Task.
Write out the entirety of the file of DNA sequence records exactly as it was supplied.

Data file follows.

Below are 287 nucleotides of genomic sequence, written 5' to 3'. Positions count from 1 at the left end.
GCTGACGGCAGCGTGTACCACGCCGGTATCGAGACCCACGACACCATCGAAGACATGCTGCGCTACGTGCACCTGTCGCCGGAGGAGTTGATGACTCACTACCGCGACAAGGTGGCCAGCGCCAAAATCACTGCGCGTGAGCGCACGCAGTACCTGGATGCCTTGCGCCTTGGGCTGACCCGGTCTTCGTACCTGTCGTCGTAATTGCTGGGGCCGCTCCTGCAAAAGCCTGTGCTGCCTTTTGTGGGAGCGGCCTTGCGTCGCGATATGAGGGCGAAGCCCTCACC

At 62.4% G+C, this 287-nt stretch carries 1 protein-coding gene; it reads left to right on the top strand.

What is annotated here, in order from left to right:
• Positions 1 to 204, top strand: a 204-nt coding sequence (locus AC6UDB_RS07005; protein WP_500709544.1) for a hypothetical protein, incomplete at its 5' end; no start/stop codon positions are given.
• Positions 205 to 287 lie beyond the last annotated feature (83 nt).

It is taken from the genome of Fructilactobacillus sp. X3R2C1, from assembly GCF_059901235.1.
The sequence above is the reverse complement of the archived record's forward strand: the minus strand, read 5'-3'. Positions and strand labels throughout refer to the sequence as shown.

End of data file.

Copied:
Below are 287 nucleotides of genomic sequence, written 5' to 3'. Positions count from 1 at the left end.
GCTGACGGCAGCGTGTACCACGCCGGTATCGAGACCCACGACACCATCGAAGACATGCTGCGCTACGTGCACCTGTCGCCGGAGGAGTTGATGACTCACTACCGCGACAAGGTGGCCAGCGCCAAAATCACTGCGCGTGAGCGCACGCAGTACCTGGATGCCTTGCGCCTTGGGCTGACCCGGTCTTCGTACCTGTCGTCGTAATTGCTGGGGCCGCTCCTGCAAAAGCCTGTGCTGCCTTTTGTGGGAGCGGCCTTGCGTCGCGATATGAGGGCGAAGCCCTCACC

At 62.4% G+C, this 287-nt stretch carries 1 protein-coding gene; it reads left to right on the top strand.

What is annotated here, in order from left to right:
• Positions 1 to 204, top strand: a 204-nt coding sequence (locus AC6UDB_RS07005; protein WP_500709544.1) for a hypothetical protein, incomplete at its 5' end; no start/stop codon positions are given.
• Positions 205 to 287 lie beyond the last annotated feature (83 nt).

It is taken from the genome of Fructilactobacillus sp. X3R2C1, from assembly GCF_059901235.1.
The sequence above is the reverse complement of the archived record's forward strand: the minus strand, read 5'-3'. Positions and strand labels throughout refer to the sequence as shown.